Identifying the influence that reading has on the existence of a written piece is important in understanding the complexity of written works. Reading is essentially the reception of a written piece. This means that as many ways as a piece can be read, there are just as many ways that a piece can exist. To one reader the piece will be one thing and to another reader the piece can be something else entirely, depending on the context, experiences, mindset and even education of each reader.

“We can think of reading as a cultural moment,” Roger says. “There are particular moments when reading happens and it happens for particular reasons. When we read, for whatever reason, we hold a material object, but on that object are words that need to be decoded. It’s the act of decoding that has an impact on a reader. And however they decode is unique to that reader, specifically, so the resulting impact is unique to that reader, as well.”

Reading is an act unique to humanity, and it is unique to each human. It can’t be simply defined. Although we can see someone reading and identify their action as ‘reading’, we can’t easily identify how they are reading or why they are reading or what their version of reading is compared to our own. Just as a book can contain a thousand different things, it can be read a thousand different ways, with a thousand different impacts.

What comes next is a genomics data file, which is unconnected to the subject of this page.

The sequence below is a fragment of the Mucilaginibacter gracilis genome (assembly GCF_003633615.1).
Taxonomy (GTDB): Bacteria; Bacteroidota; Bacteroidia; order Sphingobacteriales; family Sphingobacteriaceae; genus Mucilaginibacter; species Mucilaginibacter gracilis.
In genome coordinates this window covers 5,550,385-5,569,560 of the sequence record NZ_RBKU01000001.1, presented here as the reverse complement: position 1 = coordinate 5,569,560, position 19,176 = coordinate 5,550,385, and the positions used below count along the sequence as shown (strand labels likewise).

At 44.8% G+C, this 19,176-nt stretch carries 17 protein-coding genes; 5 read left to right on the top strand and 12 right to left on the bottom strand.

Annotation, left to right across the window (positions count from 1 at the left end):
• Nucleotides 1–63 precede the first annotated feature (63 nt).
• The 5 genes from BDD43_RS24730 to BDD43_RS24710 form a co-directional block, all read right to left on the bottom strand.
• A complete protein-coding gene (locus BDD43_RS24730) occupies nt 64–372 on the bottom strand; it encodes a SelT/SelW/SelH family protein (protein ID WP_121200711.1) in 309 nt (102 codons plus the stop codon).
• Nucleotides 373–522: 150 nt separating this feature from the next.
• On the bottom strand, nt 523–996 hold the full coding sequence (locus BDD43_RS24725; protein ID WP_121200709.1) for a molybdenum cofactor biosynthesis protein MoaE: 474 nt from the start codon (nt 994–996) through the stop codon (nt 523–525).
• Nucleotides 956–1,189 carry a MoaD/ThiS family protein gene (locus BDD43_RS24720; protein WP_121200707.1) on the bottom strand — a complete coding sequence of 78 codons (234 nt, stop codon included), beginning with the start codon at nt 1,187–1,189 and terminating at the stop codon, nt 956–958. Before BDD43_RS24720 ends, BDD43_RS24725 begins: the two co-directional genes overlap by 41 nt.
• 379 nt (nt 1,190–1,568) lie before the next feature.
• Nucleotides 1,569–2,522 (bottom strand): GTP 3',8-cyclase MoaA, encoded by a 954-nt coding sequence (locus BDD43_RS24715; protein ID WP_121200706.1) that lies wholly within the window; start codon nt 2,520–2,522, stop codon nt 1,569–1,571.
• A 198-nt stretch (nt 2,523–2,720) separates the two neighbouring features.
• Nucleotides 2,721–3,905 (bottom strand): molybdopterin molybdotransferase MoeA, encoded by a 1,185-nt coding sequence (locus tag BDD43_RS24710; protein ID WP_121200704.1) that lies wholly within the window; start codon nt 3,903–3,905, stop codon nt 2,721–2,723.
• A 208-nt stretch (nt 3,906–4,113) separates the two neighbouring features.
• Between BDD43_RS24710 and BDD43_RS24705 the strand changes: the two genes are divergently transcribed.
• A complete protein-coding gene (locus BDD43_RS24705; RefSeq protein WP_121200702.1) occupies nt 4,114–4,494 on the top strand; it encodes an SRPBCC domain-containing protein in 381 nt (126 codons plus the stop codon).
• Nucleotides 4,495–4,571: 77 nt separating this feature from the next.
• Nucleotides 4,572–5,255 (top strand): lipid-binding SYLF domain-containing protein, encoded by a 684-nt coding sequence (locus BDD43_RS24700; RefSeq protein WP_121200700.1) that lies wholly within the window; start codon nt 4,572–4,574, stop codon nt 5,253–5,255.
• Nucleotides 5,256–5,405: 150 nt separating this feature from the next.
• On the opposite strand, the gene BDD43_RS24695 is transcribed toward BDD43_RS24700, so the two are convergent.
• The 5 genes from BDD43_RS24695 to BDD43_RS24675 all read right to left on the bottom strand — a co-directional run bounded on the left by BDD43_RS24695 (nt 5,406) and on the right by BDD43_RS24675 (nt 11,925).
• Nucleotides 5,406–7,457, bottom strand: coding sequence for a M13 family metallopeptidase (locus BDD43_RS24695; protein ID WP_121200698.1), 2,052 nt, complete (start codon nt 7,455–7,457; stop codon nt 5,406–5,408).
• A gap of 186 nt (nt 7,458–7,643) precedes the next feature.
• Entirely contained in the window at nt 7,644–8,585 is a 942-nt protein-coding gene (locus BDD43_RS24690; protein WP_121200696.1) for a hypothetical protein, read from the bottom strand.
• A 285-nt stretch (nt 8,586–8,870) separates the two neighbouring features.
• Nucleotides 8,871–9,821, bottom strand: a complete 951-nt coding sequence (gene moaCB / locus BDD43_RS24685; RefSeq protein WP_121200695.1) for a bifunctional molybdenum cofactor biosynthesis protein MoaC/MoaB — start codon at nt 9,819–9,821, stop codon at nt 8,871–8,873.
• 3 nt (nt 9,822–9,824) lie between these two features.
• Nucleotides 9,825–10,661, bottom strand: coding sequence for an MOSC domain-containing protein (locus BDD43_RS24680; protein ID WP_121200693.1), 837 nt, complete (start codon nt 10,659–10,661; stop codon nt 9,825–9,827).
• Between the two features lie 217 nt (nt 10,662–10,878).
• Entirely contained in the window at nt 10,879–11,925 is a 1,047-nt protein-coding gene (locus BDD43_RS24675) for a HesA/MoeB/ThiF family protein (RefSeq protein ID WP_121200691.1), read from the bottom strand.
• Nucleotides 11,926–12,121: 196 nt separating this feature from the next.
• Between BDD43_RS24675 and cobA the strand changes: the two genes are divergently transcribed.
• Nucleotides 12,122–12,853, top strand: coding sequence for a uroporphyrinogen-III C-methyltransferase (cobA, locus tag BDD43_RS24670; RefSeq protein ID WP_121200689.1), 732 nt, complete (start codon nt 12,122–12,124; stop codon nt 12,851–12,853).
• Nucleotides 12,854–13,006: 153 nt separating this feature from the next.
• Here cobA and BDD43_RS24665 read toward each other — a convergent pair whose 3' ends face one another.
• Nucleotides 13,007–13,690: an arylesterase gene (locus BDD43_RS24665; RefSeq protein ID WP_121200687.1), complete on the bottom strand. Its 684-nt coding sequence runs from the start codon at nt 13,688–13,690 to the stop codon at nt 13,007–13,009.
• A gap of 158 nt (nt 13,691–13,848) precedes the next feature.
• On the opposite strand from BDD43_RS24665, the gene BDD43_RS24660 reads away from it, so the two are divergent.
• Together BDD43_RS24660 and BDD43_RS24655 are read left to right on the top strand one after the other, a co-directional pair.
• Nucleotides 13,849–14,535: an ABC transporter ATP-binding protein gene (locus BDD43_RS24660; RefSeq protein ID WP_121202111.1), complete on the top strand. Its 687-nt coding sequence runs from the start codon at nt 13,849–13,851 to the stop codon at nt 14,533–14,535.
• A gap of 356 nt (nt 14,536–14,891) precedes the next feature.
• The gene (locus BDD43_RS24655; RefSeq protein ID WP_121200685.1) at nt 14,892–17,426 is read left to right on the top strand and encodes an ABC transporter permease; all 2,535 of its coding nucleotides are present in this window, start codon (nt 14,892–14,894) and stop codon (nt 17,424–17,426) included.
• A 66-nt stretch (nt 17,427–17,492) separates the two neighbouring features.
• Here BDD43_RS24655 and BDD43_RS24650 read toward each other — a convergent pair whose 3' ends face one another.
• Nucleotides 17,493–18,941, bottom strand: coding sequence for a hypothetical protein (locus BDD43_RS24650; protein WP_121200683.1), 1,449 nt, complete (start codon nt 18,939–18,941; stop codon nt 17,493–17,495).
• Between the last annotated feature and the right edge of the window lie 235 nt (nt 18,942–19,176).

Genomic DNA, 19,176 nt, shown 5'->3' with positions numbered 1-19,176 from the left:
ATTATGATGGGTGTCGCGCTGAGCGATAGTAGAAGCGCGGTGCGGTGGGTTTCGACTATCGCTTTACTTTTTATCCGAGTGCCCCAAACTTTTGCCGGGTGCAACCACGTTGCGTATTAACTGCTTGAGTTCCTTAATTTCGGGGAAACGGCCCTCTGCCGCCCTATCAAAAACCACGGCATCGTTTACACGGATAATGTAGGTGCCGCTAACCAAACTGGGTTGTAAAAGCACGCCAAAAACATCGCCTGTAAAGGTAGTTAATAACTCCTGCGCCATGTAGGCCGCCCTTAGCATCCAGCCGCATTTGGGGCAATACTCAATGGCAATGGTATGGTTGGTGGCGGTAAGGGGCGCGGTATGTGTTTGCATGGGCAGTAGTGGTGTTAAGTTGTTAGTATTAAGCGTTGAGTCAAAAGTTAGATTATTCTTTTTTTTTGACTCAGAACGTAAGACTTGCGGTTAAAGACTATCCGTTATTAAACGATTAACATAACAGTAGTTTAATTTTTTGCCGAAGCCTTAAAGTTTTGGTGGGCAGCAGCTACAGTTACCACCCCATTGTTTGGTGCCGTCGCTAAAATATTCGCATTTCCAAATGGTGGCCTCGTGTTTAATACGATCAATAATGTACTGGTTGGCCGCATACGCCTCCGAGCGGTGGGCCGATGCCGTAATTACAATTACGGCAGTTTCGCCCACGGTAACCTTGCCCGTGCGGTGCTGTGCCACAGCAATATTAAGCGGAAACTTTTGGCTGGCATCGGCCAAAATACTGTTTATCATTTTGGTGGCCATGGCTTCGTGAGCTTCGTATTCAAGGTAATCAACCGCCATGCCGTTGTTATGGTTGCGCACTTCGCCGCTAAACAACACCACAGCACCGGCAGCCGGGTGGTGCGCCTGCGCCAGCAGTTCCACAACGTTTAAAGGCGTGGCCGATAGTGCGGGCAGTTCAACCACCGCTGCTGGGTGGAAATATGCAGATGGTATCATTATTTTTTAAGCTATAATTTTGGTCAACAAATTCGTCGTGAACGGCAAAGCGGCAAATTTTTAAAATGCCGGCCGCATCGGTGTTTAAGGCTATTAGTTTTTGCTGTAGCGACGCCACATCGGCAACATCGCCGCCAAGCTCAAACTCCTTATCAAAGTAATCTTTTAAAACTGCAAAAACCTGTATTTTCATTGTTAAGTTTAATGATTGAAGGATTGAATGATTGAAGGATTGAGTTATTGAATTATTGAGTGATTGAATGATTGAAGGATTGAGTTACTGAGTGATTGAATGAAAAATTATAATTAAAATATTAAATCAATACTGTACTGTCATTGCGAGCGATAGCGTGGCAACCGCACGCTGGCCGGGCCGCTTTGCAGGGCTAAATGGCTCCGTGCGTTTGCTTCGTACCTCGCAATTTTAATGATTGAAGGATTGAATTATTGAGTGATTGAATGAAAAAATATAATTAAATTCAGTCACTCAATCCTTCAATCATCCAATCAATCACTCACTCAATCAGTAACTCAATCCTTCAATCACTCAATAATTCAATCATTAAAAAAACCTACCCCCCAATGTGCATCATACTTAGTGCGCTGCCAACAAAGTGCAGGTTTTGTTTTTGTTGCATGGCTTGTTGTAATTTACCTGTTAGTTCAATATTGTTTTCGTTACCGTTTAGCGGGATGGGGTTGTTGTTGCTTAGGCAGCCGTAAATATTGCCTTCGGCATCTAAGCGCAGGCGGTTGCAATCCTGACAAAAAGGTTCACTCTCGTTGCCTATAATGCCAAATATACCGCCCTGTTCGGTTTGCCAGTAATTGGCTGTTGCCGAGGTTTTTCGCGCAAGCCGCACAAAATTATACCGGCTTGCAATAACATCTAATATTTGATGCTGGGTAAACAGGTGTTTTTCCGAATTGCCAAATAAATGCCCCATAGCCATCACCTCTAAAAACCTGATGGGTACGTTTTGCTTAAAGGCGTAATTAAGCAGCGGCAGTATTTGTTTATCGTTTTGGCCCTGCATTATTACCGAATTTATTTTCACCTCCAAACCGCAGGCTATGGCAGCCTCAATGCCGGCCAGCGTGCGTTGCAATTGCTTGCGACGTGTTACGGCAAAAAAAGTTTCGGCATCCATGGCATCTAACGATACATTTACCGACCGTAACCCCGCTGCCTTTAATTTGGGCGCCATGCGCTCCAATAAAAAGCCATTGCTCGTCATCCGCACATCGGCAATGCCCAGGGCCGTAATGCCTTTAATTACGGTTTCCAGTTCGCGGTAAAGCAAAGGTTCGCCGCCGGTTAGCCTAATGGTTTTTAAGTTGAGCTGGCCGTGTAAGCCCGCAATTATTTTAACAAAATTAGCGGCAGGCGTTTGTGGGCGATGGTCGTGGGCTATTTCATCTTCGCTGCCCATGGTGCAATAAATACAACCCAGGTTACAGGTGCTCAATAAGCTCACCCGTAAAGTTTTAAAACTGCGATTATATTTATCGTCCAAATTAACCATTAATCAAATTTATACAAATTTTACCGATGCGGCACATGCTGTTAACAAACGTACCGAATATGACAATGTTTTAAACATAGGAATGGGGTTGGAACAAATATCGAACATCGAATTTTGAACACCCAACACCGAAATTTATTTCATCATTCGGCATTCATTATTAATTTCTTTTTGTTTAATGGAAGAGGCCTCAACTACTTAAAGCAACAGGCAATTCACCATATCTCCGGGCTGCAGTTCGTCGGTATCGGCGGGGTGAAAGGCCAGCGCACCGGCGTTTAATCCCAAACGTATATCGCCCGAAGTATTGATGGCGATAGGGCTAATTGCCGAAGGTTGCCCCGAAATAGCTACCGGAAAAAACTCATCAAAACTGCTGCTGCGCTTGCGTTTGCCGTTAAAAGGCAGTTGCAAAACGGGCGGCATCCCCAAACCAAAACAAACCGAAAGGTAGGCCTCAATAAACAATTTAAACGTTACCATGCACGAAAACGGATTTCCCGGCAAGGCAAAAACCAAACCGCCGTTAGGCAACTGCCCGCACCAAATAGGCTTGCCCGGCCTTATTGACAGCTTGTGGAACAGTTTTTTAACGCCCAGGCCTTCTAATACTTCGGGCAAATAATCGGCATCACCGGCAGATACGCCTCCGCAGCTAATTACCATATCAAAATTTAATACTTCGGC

Although reading seems like a simple thing — something that we teach to children and that we do every day — a deeper look with a new perspective shows that it is not as simple as we may think. “When these acts become complicated the more that we think about them, they become worthy of study,” Roger says.

“Reading is a human act and it helps us to know more about ourselves and about each other when we break it down, ask questions, and seek answers that may be different to our own. Studying literature, writing, reading and publishing is studying humanity.”

JCU  Associate Professor Roger Osborne

The written word, whether it’s in the form of genre books, textbooks, history books, or catalogues, or any other form of record, is intertwined with human history. Even through oral retellings, we remember our history and our rich humanity through what we choose to keep and pass on. When we approach reading with this in mind, we learn more about ourselves and others.

“I had a student once who said ‘this is making me really uncomfortable’ as we were learning about the differences in reading,” Roger says. “He was being asked to look at books in a completely new way. He was being asked to consider how a book or a story will always contain the same words, but can also be read differently each time it is read.”

If you’re exploring new ways of reading, and it’s making you uncomfortable, that probably means you’re doing it right. That means you’re growing.